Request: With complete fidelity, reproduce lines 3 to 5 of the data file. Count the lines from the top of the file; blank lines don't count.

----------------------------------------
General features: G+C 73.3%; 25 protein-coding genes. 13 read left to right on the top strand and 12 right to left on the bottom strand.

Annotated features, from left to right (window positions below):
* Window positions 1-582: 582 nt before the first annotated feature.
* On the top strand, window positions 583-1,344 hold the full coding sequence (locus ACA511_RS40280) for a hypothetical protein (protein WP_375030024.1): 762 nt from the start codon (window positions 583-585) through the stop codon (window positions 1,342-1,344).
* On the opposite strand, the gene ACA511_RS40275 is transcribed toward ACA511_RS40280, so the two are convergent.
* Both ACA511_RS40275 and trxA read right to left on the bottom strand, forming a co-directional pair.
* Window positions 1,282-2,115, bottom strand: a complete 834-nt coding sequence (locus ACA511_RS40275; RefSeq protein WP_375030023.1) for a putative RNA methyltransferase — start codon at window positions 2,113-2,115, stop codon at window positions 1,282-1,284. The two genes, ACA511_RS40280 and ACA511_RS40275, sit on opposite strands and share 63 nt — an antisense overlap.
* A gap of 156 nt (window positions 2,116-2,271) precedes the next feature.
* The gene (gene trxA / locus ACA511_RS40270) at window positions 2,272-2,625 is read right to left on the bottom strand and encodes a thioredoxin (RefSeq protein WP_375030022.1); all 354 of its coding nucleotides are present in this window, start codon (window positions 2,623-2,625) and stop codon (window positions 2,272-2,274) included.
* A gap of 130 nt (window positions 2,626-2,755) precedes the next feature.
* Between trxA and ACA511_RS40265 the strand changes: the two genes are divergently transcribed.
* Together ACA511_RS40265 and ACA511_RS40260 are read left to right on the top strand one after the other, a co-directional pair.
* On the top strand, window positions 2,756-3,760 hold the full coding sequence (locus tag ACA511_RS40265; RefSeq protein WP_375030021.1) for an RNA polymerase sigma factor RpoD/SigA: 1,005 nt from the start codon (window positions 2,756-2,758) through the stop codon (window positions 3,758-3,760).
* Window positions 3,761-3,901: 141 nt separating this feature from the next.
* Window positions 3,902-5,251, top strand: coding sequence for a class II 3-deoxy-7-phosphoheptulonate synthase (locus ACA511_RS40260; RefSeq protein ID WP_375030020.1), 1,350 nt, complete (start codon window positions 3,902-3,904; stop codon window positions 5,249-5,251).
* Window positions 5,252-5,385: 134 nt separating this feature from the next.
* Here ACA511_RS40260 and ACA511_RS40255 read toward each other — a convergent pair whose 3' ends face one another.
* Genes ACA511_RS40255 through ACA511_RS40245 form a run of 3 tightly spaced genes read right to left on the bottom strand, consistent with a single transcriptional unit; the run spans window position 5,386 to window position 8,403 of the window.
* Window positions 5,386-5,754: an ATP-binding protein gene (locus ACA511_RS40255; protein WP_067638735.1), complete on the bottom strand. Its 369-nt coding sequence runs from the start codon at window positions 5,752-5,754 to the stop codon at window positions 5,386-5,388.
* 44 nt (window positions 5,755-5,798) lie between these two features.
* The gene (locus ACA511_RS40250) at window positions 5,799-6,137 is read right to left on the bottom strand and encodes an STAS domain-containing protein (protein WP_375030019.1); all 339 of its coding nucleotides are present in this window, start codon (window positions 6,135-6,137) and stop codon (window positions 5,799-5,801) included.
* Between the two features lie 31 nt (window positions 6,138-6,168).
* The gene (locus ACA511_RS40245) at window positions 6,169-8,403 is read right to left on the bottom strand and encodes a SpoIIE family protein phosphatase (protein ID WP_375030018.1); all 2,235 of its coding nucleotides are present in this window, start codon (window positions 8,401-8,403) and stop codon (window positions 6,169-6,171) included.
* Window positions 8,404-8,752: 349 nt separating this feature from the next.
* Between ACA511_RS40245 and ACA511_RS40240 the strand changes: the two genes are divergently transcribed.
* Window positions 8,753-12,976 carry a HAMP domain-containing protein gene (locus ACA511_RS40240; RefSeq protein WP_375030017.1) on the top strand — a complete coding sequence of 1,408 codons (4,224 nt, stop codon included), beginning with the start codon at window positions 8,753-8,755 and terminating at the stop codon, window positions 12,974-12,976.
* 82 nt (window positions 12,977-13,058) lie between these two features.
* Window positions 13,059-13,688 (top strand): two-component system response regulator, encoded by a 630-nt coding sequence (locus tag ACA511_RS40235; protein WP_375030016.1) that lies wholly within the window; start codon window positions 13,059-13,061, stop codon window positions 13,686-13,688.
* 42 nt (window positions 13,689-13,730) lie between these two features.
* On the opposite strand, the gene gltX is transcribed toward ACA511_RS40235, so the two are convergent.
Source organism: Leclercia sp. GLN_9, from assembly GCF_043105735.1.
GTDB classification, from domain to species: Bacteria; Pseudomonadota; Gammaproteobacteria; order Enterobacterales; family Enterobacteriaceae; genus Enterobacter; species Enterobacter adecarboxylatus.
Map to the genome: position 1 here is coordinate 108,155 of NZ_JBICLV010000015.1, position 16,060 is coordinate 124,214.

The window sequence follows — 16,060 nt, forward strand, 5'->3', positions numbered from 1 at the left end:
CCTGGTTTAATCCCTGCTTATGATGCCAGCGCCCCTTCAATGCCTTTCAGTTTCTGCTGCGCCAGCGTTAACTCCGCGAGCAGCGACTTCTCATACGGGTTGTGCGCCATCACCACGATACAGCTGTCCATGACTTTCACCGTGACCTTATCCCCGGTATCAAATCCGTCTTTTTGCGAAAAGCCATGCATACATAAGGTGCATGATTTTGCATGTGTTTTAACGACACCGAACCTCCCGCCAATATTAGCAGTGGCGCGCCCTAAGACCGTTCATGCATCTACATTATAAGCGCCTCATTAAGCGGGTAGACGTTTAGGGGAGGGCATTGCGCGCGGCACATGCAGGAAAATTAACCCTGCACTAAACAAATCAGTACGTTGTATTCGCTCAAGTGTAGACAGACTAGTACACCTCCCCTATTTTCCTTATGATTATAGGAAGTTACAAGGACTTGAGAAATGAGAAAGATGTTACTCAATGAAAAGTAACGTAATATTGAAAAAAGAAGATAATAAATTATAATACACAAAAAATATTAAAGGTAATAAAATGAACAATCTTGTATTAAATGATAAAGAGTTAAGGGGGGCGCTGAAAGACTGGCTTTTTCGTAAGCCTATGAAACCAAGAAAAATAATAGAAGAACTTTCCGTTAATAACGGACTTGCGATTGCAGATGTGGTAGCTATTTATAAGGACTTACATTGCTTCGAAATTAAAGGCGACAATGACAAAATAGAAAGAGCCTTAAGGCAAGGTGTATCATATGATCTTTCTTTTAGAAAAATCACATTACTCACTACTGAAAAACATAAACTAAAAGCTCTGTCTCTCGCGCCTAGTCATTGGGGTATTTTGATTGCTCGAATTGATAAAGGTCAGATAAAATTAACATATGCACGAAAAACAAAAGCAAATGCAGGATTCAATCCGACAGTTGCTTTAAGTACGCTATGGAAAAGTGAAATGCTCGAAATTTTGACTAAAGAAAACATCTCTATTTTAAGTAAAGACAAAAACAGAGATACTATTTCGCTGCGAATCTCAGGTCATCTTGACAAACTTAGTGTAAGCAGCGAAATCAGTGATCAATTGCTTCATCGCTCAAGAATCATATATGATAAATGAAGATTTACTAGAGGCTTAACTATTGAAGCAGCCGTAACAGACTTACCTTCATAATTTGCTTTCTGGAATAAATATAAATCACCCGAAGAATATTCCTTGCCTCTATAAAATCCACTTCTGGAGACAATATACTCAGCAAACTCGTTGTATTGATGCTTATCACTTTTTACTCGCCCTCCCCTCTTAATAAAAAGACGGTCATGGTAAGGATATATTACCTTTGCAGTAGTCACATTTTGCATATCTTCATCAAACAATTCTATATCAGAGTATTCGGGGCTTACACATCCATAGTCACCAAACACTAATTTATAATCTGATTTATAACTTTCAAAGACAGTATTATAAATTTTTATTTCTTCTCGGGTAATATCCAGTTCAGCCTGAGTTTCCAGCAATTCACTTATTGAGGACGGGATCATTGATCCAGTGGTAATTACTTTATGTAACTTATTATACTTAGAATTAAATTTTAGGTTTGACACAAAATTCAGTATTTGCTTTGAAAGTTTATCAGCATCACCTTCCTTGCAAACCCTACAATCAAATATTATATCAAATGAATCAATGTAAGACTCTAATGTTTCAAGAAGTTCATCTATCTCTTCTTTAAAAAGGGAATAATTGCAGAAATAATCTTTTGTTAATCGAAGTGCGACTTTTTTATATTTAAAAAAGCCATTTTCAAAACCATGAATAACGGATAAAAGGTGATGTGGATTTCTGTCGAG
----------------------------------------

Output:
* Window positions 1-582: 582 nt before the first annotated feature.
* On the top strand, window positions 583-1,344 hold the full coding sequence (locus ACA511_RS40280) for a hypothetical protein (protein WP_375030024.1): 762 nt from the start codon (window positions 583-585) through the stop codon (window positions 1,342-1,344).
* On the opposite strand, the gene ACA511_RS40275 is transcribed toward ACA511_RS40280, so the two are convergent.